KS2 maths – how to support a visually impaired pupil
Tackling maths can be tricky at the best of times, but how do you adjust provision to cater for a pupil with visual impairment? Olivia’s story shows it can be done, and done well…
When I was told that my new mixed Year 3/4 class would include a child who is registered blind, I had many questions going through my head. But my biggest question was around maths. As a school, our KS2 maths planning is very visual, especially in the younger years. Where would I start? What would I need to do differently?
Recognition of prior learning
As Olivia (not their real name) was new to school and had limited prior maths teaching, it was essential to establish the right starting point.
Based on my knowledge of the maths progression that we follow, I carried out my own assessments with Olivia.
I found the best place to start would be from the foundations developed in EYFS. First we’d need to focus on building understanding of the number system and the value of numbers.
Advice from our local council’s Visual Impairment Team identified that repetition is key to securing learning.
A child who has a visual impairment needs more repetition, as they do not have visual aids to refer to around the classroom.
However, I knew that if I had to teach the same maths lesson every day each week, I would get bored of it (let alone how Olivia might feel!) so we developed a rolling timetable.
We created a carousel of activities that we would repeat each week. It looked a bit like this:
Monday: Number bonds to 10; regrouping
Tuesday: Measuring and comparing length (longer, shorter, taller)
Wednesday: Part-whole addition
Thursday: Exploring properties of shapes
Friday: Recording answers on braille note touch
Every half term, four of these activities changed. However, we felt it was necessary to keep the number and place value activities constant to secure key learning.
We came across several challenges in supporting Olivia’s understanding of the number system.
Firstly, when sighted people use their fingers or objects to learn how to count, they can physically see the amount is increasing.
However, for someone who is visually impaired, they do not have the same recognition.
We tried many ways to support counting and found that concrete resources were the most beneficial.
However, every time Olivia placed one down, she would not find it again on the table.
So, rather than acknowledging she had counted to 10, she may still be at one or two as she could not feel the rest of the objects.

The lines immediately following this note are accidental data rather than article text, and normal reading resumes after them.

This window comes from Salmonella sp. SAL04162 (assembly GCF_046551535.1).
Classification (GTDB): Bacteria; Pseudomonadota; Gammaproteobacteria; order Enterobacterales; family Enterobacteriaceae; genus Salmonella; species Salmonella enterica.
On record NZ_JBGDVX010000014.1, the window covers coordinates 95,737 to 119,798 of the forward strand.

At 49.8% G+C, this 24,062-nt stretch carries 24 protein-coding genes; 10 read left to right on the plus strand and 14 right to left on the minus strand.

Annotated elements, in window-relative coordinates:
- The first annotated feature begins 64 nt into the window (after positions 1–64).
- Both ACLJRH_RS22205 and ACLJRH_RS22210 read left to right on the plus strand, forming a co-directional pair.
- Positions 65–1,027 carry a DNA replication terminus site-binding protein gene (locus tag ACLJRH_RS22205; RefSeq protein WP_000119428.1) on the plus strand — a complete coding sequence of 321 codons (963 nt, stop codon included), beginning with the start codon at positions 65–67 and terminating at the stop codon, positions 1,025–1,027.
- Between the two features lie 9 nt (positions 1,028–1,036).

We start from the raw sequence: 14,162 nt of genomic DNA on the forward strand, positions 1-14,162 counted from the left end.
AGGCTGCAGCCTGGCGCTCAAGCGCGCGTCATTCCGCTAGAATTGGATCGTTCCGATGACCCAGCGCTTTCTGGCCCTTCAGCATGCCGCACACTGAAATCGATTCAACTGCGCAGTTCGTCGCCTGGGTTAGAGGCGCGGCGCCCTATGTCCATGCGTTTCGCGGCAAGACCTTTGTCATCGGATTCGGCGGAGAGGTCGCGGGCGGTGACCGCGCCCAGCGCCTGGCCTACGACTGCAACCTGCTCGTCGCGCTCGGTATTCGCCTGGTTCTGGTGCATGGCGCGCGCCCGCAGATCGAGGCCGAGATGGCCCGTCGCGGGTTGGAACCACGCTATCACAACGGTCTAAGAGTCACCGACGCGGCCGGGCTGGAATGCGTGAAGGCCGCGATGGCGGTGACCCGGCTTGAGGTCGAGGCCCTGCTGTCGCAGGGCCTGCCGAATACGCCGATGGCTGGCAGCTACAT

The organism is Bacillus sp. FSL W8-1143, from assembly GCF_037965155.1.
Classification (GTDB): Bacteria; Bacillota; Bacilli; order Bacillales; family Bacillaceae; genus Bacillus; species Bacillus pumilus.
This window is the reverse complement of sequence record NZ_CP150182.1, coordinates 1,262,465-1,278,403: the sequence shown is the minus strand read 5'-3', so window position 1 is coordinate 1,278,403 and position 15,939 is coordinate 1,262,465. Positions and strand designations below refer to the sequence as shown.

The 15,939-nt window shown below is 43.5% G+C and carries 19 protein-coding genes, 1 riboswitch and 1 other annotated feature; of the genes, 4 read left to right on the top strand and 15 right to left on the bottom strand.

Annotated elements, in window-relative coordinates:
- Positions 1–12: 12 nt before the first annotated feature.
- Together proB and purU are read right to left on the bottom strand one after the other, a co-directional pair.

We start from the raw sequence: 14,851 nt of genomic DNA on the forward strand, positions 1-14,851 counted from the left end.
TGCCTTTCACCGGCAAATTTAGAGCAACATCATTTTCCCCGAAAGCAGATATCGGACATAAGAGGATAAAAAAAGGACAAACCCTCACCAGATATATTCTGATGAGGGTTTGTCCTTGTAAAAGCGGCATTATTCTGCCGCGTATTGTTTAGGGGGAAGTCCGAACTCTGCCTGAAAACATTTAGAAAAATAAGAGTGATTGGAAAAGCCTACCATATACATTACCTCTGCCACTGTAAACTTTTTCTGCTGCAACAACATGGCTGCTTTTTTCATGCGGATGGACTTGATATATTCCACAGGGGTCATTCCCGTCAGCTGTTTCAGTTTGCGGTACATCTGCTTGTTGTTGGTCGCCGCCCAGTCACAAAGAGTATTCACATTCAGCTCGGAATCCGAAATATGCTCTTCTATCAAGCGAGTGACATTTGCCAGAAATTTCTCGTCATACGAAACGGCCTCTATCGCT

To tackle this, we introduced small, lipped bowls, which reduced the area she was working in so every time she counted one, she placed one block into the bowl.
This way, Olivia had a reduced space to scan to make sure she had not missed any.
We continued to use the bowl method – adding in a second bowl – when learning about addition.
For example, we would give Olivia one bowl with five cubes in it, and ask her to add three more.
So as not to count the same cubes twice, she would move the original five counters over to the second bowl, one by one, which she knew already had three cubes in it.
She could then use her existing counting skills to infer that the total – eight cubes – in the second bowl, was the result of adding her original five to the additional three.
Using this method, it did not take long until she was secure with her numbers up to 10 and adding within 10, with a certain amount of independence.
To reduce reliance on counting and to build efficiency, we knew that it was important to support development of fact recall and particularly number bonds to 10.
To teach this, we used a tactile tens frame. We started off by allowing Olivia time to feel and explore the tens frame so she understood that there were 10 spaces on it.
We used magnetic counters on the tens frame and would place a few on and ask Olivia how many more we would need to count to ten.
For this, she had to scan to feel the empty spaces. At the start, she needed a lot of guidance to scan systematically across the tens frame, as she was counting the empty spaces twice or missing a few.
To challenge her, we then began to place the counters on the tens frame in a random pattern so she would have to feel for the magnets and then feel for the spaces.
We did have to make sure the magnets were strong, as Olivia can be very heavy handed and at times ended up moving the magnets as she scanned around.
Again, we repeated this weekly for roughly a term and a half, and she is now secure on the recall of her number bonds to 10.
Using key questions
One thing I have noticed, is that I’ve had to change the language I use for questioning.
We regularly ask Olivia, “Are you sure?” when she is giving an answer, as a prompt to remind her to check back and see if she has worked it out correctly.
Unlike most of the class who can see their answer in front of them when using concrete resources, Olivia can’t, so needs to be taught to regularly go back and check she has counted everything.
The learning journey Olivia has been on throughout the year has been lovely to watch and it has been amazing to see her confidence in maths grow.
As well as teaching me a lot of new things about teaching, working with Olivia has also helped the whole class; their use of language while explaining has come along well as they know they need to explain their answer in enough detail so that Olivia understands it.
I’m excited to see how we all continue to progress.
Sam Hodges is a Year 3&4 teacher and maths subject leader. Siobhan King is primary mathematics teaching and learning adviser for HFL Education.
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